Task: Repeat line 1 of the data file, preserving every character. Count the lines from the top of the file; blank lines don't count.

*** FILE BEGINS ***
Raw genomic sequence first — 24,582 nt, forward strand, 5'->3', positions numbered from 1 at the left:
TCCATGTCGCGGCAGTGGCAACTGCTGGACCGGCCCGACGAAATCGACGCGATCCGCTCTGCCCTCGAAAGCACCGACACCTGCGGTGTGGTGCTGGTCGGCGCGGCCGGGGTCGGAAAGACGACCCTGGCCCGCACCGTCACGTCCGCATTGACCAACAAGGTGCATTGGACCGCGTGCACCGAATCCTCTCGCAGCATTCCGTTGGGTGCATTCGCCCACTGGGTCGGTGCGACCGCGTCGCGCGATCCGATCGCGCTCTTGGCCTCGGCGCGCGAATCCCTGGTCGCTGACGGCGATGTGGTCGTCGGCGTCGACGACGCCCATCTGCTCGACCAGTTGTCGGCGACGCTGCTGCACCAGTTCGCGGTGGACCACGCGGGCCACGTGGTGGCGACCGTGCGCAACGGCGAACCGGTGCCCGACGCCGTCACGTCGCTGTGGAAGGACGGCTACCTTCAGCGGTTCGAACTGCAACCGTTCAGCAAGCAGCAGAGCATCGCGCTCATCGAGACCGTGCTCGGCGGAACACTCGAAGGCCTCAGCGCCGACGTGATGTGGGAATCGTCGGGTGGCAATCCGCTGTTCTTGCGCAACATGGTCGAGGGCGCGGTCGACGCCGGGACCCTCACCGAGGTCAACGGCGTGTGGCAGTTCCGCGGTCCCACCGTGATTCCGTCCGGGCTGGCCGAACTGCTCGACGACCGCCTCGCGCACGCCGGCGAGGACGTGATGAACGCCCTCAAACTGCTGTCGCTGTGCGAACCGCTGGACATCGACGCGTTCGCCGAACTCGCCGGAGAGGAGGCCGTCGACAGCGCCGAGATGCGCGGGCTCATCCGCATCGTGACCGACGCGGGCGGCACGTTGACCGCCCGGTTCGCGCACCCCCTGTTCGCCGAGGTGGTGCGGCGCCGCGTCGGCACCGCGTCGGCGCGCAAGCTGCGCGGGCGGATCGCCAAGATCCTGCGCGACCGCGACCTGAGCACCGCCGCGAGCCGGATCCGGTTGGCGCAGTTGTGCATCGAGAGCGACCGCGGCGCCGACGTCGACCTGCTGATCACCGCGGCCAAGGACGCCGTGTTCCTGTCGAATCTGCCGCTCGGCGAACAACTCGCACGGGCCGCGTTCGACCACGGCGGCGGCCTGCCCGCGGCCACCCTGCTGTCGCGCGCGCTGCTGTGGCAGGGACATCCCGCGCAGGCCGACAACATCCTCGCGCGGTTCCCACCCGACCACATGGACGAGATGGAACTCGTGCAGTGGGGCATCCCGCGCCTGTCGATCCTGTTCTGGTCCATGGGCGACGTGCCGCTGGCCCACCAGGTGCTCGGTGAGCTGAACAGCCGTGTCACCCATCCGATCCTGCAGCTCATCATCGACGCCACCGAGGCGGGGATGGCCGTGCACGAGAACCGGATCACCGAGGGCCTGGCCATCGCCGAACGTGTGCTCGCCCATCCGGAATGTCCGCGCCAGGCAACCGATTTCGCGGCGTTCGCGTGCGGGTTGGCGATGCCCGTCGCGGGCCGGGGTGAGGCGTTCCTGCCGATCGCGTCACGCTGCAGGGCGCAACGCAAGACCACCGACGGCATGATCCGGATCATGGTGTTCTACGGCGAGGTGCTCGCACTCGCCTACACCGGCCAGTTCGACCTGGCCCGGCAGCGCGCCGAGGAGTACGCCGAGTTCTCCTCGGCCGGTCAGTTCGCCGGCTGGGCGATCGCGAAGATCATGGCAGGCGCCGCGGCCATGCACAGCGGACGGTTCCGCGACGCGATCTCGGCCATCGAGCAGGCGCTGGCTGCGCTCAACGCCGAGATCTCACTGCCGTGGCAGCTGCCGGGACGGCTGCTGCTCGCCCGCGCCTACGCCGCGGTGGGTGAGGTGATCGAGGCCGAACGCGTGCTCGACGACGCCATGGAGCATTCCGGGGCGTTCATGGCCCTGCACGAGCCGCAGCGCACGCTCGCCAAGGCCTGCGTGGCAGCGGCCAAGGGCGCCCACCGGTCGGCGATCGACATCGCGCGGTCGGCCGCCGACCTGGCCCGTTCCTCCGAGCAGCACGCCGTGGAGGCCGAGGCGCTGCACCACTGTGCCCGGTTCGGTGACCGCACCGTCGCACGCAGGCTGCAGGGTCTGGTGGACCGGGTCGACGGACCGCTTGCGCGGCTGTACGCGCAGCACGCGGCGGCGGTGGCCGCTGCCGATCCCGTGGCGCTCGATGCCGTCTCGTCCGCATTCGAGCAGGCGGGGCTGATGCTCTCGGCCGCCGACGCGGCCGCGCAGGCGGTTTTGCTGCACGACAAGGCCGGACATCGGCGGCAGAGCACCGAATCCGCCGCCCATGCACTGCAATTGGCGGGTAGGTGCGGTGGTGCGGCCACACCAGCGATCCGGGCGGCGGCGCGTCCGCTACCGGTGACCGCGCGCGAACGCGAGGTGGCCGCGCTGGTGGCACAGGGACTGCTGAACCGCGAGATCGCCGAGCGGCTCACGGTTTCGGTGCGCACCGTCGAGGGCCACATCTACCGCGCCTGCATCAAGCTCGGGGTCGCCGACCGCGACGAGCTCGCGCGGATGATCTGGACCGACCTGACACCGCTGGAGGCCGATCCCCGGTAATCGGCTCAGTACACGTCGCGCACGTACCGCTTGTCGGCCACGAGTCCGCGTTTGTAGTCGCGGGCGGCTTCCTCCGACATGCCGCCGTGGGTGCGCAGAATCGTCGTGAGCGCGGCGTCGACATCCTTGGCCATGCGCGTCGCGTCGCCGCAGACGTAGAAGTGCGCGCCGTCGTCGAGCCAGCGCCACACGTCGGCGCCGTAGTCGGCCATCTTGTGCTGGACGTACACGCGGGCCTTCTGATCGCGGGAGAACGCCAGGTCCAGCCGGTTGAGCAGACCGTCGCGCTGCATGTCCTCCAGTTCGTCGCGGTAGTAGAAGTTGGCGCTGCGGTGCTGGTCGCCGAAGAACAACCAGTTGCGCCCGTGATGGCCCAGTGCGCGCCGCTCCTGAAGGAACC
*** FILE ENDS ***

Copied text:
Raw genomic sequence first — 24,582 nt, forward strand, 5'->3', positions numbered from 1 at the left: